Ram Speed & Timing Explained - GoTechTalk


Sunday, June 24, 2018

Ram Speed & Timing Explained

Ram Speed & Timing Explained
A quick memory can be really useful for lots of things whether you're trying to find your way to a restaurant sing-along to that song at a karaoke or remember who won the presidential election in 1880 because you've got 50 bucks on the line at a trivia game something anyway, but what about having quick memory in your computer although knowing how much memory to put in your PC is usually pretty straightforward the topic of memory speed is more of a mystery, so how much then does it actually matter well let me explain.

It helps to know what those numbers on your memory modules mean similarly to your CPU all RAM or random access memory has a clock speed which corresponds to how much data throughput it can handle each second but in addition to clock speed memory also has timings which are typically expressed as a string of numbers like 9 9 9 24 these numbers are measures of latency which in this case is the number of those clock cycles per second that it takes for your RAM to do things like access certain pieces of data, so shorter timings will mean faster performance so together the clock speed and the timings will determine exactly how fast your RAM will operate and like with a CPU or a video card you can also overclock your RAM by optimizing the megahertz and giving it a little bit more voltage but unlike processor overclocking which typically gives small but noticeable performance gains getting the fastest memory possible for your system is often dismissed as a waste of money by many enthusiasts, but why would that be then I mean isn't faster always better when it comes to computer components, the short answer is yes but in the real world faster RAM typically will only give you very small performance boosts that you probably won't be able to notice unless you're using very specialized benchmarking software you see modern memory has lots of bandwidth and can often handle more data flowing in and out then many programs are anywhere near capable of using, so similarly to how you usually won't get more FPS in your games by plugging your graphics card into a faster PCI Express slot spending more money on top end memory won't usually translate to noticeable improvements in your programs but as with most things in the computer world there are exceptions to the rule and faster memory can be very useful in certain situations on the server side of things you can use it as a cache so you can take data that's on your main storage and make it so it can be accessed much much faster or you can use it for many many virtual computers all at the same time so even if each of them only requires a fraction of the bandwidth between them all they can use nearly limitless amounts of memory bandwidth that's called virtualization.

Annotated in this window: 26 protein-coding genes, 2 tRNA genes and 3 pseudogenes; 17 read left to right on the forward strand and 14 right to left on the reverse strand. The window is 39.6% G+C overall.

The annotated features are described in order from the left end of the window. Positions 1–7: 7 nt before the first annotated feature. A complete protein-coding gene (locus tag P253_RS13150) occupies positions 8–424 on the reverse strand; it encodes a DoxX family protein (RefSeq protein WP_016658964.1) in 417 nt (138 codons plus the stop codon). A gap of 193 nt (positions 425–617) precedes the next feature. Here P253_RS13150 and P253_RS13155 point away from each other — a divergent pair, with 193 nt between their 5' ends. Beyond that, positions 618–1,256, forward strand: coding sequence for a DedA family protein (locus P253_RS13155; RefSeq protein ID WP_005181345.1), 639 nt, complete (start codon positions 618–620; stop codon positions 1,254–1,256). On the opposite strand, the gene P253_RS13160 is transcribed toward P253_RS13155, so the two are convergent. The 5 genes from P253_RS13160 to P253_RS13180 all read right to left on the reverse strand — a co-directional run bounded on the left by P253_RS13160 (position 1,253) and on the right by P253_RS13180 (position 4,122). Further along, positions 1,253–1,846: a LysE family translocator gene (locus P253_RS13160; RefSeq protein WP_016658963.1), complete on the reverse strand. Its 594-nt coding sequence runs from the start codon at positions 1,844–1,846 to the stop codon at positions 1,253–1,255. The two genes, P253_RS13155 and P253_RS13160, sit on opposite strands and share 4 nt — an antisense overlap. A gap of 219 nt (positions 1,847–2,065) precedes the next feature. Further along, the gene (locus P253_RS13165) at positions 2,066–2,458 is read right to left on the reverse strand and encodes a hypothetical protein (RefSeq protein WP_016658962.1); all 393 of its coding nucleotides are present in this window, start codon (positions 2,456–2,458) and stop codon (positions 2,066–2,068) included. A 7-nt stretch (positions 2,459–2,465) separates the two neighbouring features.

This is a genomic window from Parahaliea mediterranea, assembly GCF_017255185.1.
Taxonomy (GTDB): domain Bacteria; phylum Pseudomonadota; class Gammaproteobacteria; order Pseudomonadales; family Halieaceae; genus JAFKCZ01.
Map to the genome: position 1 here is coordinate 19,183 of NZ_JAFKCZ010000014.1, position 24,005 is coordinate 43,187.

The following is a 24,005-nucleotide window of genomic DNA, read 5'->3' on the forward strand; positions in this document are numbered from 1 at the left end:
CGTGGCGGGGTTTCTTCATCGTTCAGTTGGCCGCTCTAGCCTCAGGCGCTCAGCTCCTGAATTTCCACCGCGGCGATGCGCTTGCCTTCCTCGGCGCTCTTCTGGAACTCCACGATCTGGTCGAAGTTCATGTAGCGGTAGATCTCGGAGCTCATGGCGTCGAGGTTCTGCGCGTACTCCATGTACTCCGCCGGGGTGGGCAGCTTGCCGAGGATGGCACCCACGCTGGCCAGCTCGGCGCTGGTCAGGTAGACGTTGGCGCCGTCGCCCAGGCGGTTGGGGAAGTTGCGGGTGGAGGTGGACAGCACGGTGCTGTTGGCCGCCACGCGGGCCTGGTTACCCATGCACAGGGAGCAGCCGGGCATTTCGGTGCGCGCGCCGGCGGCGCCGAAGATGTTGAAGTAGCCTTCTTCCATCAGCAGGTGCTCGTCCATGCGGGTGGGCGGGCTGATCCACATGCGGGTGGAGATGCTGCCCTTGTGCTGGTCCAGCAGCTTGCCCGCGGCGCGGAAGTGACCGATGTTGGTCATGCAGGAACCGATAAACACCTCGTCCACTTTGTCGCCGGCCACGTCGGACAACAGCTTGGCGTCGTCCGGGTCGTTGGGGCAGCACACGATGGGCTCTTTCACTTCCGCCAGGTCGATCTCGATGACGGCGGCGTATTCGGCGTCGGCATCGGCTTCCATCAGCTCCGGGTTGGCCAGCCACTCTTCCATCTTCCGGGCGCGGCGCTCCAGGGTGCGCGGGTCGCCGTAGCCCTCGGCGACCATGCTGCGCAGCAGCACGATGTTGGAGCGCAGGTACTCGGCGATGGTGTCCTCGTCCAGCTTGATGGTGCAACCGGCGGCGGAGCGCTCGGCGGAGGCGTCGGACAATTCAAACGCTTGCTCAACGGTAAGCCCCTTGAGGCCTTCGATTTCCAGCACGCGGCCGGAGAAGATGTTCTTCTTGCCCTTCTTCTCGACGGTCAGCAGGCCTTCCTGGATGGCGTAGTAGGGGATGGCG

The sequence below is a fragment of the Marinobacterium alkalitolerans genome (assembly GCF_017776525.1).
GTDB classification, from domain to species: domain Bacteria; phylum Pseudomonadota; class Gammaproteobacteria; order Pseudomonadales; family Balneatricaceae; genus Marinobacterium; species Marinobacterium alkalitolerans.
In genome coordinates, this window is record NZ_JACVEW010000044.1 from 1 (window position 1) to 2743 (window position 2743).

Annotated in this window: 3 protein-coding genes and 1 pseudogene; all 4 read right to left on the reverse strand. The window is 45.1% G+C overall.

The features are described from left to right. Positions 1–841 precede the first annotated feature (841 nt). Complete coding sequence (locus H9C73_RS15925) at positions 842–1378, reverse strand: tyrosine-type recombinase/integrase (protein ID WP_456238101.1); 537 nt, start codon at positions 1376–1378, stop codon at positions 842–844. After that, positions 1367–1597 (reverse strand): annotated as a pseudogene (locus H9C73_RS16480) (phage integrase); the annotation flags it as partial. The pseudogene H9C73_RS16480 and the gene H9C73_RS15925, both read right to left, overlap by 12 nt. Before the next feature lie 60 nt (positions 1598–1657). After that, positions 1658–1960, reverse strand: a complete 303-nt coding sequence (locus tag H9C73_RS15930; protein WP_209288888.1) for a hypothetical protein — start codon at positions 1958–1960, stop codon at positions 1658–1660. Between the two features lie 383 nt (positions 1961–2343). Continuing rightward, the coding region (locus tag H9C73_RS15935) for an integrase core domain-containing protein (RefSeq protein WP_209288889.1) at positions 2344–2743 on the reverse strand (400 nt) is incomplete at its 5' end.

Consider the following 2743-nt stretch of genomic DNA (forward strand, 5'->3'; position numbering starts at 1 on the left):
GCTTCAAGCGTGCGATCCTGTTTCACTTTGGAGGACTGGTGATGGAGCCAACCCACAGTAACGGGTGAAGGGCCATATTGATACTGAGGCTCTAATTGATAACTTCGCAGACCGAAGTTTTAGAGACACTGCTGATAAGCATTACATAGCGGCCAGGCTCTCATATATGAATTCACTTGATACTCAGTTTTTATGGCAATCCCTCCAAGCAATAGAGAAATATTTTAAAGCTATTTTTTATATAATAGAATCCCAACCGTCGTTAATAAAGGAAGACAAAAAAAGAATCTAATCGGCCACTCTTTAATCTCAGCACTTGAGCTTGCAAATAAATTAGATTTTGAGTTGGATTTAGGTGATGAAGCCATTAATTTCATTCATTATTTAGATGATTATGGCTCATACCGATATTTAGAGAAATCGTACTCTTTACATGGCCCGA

On the desktop side of things though the examples are fewer and further between but there definitely are some like for example if you're running one of AMD's APU processors because onboard graphics use your main system memory as video RAM unlike a discrete graphics card which has its own separate RAM on the board there's a lot more information going to and from your system memory when you're gaming.

So faster memory can give a real boost in your frame rates with that said if you aren't running an APU it's usually a better idea to focus your money on things other than raw speed when buying memory such as buying from a reputable brand with a good warranty because lower quality Ram can cause lots of inexplicable errors that can leave you tearing your hair out when you're trying to figure out what is wrong with your computer even buying RAM modules that fit in well with the rest of your computer is in my opinion a better idea than going for the highest possible speed.

Alright, guys, that's the end of the blog, thanks for reading the whole way through if you enjoyed this blog please share it with someone who would be interested and leave a comment, Thanks for reading guys.

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